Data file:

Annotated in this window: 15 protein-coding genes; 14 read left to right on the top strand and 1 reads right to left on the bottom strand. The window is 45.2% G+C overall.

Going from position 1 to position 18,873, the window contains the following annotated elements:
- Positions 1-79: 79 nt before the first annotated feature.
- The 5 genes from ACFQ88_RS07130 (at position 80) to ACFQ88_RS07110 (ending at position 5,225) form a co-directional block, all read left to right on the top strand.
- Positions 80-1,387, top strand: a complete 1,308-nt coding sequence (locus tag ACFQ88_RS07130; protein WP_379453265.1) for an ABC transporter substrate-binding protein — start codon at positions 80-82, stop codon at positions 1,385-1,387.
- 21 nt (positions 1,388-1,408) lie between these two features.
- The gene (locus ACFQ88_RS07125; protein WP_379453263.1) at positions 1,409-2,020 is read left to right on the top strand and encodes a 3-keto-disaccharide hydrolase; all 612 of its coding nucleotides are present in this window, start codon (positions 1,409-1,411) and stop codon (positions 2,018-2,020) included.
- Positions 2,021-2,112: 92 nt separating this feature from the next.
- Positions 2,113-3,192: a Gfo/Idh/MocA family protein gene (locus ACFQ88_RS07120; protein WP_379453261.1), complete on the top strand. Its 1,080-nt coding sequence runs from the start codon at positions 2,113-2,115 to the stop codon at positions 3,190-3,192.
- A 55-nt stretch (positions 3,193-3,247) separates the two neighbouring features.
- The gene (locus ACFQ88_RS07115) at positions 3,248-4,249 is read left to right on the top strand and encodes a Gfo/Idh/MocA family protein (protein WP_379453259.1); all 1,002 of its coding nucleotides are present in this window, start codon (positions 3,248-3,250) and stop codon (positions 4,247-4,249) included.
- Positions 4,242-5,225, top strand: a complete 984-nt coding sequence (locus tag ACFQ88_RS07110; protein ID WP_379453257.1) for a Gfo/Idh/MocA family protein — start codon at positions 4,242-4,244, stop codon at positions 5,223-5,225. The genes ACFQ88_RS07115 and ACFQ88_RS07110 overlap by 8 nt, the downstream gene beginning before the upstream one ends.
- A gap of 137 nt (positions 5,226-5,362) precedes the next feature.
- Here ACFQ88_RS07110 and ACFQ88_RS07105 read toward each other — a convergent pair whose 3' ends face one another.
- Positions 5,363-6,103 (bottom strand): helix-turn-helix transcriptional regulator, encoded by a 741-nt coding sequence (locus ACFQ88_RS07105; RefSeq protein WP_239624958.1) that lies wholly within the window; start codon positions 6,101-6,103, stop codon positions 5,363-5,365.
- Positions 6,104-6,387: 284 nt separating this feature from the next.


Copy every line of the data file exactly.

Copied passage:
Annotated in this window: 15 protein-coding genes; 14 read left to right on the top strand and 1 reads right to left on the bottom strand. The window is 45.2% G+C overall.

Going from position 1 to position 18,873, the window contains the following annotated elements:
- Positions 1-79: 79 nt before the first annotated feature.
- The 5 genes from ACFQ88_RS07130 (at position 80) to ACFQ88_RS07110 (ending at position 5,225) form a co-directional block, all read left to right on the top strand.
- Positions 80-1,387, top strand: a complete 1,308-nt coding sequence (locus tag ACFQ88_RS07130; protein WP_379453265.1) for an ABC transporter substrate-binding protein — start codon at positions 80-82, stop codon at positions 1,385-1,387.
- 21 nt (positions 1,388-1,408) lie between these two features.
- The gene (locus ACFQ88_RS07125; protein WP_379453263.1) at positions 1,409-2,020 is read left to right on the top strand and encodes a 3-keto-disaccharide hydrolase; all 612 of its coding nucleotides are present in this window, start codon (positions 1,409-1,411) and stop codon (positions 2,018-2,020) included.
- Positions 2,021-2,112: 92 nt separating this feature from the next.
- Positions 2,113-3,192: a Gfo/Idh/MocA family protein gene (locus ACFQ88_RS07120; protein WP_379453261.1), complete on the top strand. Its 1,080-nt coding sequence runs from the start codon at positions 2,113-2,115 to the stop codon at positions 3,190-3,192.
- A 55-nt stretch (positions 3,193-3,247) separates the two neighbouring features.
- The gene (locus ACFQ88_RS07115) at positions 3,248-4,249 is read left to right on the top strand and encodes a Gfo/Idh/MocA family protein (protein WP_379453259.1); all 1,002 of its coding nucleotides are present in this window, start codon (positions 3,248-3,250) and stop codon (positions 4,247-4,249) included.
- Positions 4,242-5,225, top strand: a complete 984-nt coding sequence (locus tag ACFQ88_RS07110; protein ID WP_379453257.1) for a Gfo/Idh/MocA family protein — start codon at positions 4,242-4,244, stop codon at positions 5,223-5,225. The genes ACFQ88_RS07115 and ACFQ88_RS07110 overlap by 8 nt, the downstream gene beginning before the upstream one ends.
- A gap of 137 nt (positions 5,226-5,362) precedes the next feature.
- Here ACFQ88_RS07110 and ACFQ88_RS07105 read toward each other — a convergent pair whose 3' ends face one another.
- Positions 5,363-6,103 (bottom strand): helix-turn-helix transcriptional regulator, encoded by a 741-nt coding sequence (locus ACFQ88_RS07105; RefSeq protein WP_239624958.1) that lies wholly within the window; start codon positions 6,101-6,103, stop codon positions 5,363-5,365.
- Positions 6,104-6,387: 284 nt separating this feature from the next.